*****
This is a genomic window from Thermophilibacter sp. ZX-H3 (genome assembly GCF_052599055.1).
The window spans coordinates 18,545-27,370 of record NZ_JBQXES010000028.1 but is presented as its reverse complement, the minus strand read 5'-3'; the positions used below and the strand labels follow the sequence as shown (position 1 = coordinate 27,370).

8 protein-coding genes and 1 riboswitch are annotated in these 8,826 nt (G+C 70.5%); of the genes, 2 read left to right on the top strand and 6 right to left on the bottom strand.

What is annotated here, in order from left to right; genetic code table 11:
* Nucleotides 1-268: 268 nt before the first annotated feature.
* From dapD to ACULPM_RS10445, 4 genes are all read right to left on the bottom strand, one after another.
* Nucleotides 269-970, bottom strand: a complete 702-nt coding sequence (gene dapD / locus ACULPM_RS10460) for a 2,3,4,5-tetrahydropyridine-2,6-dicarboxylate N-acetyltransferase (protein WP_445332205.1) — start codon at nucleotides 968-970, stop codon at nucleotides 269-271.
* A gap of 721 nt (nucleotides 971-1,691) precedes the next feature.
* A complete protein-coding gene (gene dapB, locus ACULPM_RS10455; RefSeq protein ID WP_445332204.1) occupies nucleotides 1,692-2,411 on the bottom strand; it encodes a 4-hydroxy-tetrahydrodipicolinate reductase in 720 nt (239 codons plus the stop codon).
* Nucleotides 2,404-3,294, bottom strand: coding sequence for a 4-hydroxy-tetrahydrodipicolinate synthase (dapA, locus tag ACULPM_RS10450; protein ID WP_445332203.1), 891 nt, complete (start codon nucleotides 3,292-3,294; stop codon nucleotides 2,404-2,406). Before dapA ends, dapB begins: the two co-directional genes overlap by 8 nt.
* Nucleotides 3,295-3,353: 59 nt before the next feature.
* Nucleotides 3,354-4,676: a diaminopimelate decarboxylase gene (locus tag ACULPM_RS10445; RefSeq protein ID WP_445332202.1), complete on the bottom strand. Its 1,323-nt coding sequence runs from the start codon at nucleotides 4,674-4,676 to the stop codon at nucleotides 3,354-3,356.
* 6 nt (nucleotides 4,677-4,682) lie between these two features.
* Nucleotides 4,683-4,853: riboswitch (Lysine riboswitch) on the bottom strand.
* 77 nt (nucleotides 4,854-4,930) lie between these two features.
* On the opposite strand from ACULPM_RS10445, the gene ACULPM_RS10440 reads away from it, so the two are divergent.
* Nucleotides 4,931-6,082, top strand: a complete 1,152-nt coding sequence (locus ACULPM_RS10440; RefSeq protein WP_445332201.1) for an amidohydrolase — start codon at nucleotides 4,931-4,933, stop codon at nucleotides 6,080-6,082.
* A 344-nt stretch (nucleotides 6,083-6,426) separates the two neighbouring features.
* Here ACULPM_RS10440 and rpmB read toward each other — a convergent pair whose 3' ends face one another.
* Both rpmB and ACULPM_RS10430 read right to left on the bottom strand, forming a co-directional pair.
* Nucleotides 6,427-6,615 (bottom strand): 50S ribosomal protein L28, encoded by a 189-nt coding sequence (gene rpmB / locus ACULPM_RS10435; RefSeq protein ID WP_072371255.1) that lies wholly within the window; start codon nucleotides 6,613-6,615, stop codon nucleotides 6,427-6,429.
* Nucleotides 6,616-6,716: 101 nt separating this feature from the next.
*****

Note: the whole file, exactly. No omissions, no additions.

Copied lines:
This is a genomic window from Thermophilibacter sp. ZX-H3 (genome assembly GCF_052599055.1).
The window spans coordinates 18,545-27,370 of record NZ_JBQXES010000028.1 but is presented as its reverse complement, the minus strand read 5'-3'; the positions used below and the strand labels follow the sequence as shown (position 1 = coordinate 27,370).

8 protein-coding genes and 1 riboswitch are annotated in these 8,826 nt (G+C 70.5%); of the genes, 2 read left to right on the top strand and 6 right to left on the bottom strand.

What is annotated here, in order from left to right; genetic code table 11:
* Nucleotides 1-268: 268 nt before the first annotated feature.
* From dapD to ACULPM_RS10445, 4 genes are all read right to left on the bottom strand, one after another.
* Nucleotides 269-970, bottom strand: a complete 702-nt coding sequence (gene dapD / locus ACULPM_RS10460) for a 2,3,4,5-tetrahydropyridine-2,6-dicarboxylate N-acetyltransferase (protein WP_445332205.1) — start codon at nucleotides 968-970, stop codon at nucleotides 269-271.
* A gap of 721 nt (nucleotides 971-1,691) precedes the next feature.
* A complete protein-coding gene (gene dapB, locus ACULPM_RS10455; RefSeq protein ID WP_445332204.1) occupies nucleotides 1,692-2,411 on the bottom strand; it encodes a 4-hydroxy-tetrahydrodipicolinate reductase in 720 nt (239 codons plus the stop codon).
* Nucleotides 2,404-3,294, bottom strand: coding sequence for a 4-hydroxy-tetrahydrodipicolinate synthase (dapA, locus tag ACULPM_RS10450; protein ID WP_445332203.1), 891 nt, complete (start codon nucleotides 3,292-3,294; stop codon nucleotides 2,404-2,406). Before dapA ends, dapB begins: the two co-directional genes overlap by 8 nt.
* Nucleotides 3,295-3,353: 59 nt before the next feature.
* Nucleotides 3,354-4,676: a diaminopimelate decarboxylase gene (locus tag ACULPM_RS10445; RefSeq protein ID WP_445332202.1), complete on the bottom strand. Its 1,323-nt coding sequence runs from the start codon at nucleotides 4,674-4,676 to the stop codon at nucleotides 3,354-3,356.
* 6 nt (nucleotides 4,677-4,682) lie between these two features.
* Nucleotides 4,683-4,853: riboswitch (Lysine riboswitch) on the bottom strand.
* 77 nt (nucleotides 4,854-4,930) lie between these two features.
* On the opposite strand from ACULPM_RS10445, the gene ACULPM_RS10440 reads away from it, so the two are divergent.
* Nucleotides 4,931-6,082, top strand: a complete 1,152-nt coding sequence (locus ACULPM_RS10440; RefSeq protein WP_445332201.1) for an amidohydrolase — start codon at nucleotides 4,931-4,933, stop codon at nucleotides 6,080-6,082.
* A 344-nt stretch (nucleotides 6,083-6,426) separates the two neighbouring features.
* Here ACULPM_RS10440 and rpmB read toward each other — a convergent pair whose 3' ends face one another.
* Both rpmB and ACULPM_RS10430 read right to left on the bottom strand, forming a co-directional pair.
* Nucleotides 6,427-6,615 (bottom strand): 50S ribosomal protein L28, encoded by a 189-nt coding sequence (gene rpmB / locus ACULPM_RS10435; RefSeq protein ID WP_072371255.1) that lies wholly within the window; start codon nucleotides 6,613-6,615, stop codon nucleotides 6,427-6,429.
* Nucleotides 6,616-6,716: 101 nt separating this feature from the next.